Study Guide

The Curious Incident of the Dog in the Night-Time Broken Glass (in the framed photo)

By Mark Haddon

Broken Glass (in the framed photo)

Talking about symbolism in The Curious Incident is a little tricky. Christopher goes out of his way to intentionally include some imagery in his book, but symbolism, on the other hand, totally escapes him.

So, occasionally, when we do see symbolic importance in an event, we have to think of the real-life author (i.e. Mark Haddon) at work. One easy example of this is comes near the book's conclusion, when Mr. Shears arrives at Christopher's house carrying a cardboard box filled with his mother's things (233.112). He climbs out of the cab, throws the box angrily into the front yard, and when it lands, a framed photo of Christopher falls out of the box and the glass smashes onto the grass.

Yep, there's no avoiding it – this is some heavy-handed symbolism. It's like in a horror movie, when the young woman says, "I'm just going to go down to the basement to find a flashlight," and thunder booms overhead, lightning flashing in the window. In this case, the photo smashing can point to any number of things:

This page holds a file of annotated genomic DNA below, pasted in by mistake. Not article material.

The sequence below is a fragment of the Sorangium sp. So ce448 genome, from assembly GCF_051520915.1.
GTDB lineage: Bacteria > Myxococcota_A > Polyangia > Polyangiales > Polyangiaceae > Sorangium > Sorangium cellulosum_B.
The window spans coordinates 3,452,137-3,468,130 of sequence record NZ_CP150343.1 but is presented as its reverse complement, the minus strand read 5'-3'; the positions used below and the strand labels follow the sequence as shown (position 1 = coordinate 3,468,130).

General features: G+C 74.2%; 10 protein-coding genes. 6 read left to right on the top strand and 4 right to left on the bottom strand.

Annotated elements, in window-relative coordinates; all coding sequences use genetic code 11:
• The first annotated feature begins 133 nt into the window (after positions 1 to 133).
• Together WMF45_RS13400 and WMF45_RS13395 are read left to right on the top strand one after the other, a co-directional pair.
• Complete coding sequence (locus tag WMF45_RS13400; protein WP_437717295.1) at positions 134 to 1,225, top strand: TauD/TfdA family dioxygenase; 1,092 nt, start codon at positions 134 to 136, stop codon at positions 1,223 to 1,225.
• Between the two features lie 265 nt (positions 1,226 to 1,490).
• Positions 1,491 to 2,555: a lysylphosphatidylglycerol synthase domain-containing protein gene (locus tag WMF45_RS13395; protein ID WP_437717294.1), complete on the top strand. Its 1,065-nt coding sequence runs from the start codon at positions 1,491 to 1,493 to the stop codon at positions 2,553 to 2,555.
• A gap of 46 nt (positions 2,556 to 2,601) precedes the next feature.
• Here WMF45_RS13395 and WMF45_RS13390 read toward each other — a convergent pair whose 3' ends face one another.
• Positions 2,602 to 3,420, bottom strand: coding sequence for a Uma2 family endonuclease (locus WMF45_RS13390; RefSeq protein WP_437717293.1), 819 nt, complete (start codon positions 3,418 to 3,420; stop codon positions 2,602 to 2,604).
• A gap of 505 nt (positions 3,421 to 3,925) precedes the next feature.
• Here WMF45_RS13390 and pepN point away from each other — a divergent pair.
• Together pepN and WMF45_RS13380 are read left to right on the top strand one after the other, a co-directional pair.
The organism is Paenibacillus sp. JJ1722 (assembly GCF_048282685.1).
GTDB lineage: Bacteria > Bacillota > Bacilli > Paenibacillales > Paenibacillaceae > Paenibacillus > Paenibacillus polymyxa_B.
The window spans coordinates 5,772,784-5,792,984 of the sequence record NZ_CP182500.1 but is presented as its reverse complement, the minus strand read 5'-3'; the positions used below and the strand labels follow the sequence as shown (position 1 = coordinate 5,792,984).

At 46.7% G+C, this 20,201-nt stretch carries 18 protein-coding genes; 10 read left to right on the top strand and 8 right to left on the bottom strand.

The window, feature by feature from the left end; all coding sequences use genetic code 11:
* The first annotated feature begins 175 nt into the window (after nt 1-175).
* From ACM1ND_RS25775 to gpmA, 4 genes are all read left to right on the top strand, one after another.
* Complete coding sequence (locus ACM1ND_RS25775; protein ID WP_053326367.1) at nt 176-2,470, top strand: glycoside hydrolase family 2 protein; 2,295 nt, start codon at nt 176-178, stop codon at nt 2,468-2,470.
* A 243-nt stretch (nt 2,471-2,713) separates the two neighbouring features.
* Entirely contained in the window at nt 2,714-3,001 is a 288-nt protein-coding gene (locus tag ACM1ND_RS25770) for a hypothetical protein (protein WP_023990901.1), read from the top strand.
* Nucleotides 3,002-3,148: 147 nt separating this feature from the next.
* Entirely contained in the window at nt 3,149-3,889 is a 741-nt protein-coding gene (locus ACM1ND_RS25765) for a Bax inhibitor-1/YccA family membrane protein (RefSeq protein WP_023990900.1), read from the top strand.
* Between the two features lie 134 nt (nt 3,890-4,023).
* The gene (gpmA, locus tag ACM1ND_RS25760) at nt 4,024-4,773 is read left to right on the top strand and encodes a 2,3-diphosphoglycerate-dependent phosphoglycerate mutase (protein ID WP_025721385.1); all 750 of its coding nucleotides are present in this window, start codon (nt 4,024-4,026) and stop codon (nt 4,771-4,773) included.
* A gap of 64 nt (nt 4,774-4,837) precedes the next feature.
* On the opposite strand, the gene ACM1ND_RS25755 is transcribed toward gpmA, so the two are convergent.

• Christopher's role in the messy end of their relationship
  • Christopher's rekindled relationship with his mother, making photo memories unnecessary
  • Or perhaps even Christopher's fragile connection to his own identity (see our section on his identity in "Themes").

What we do know is this moment is not at all unintentional.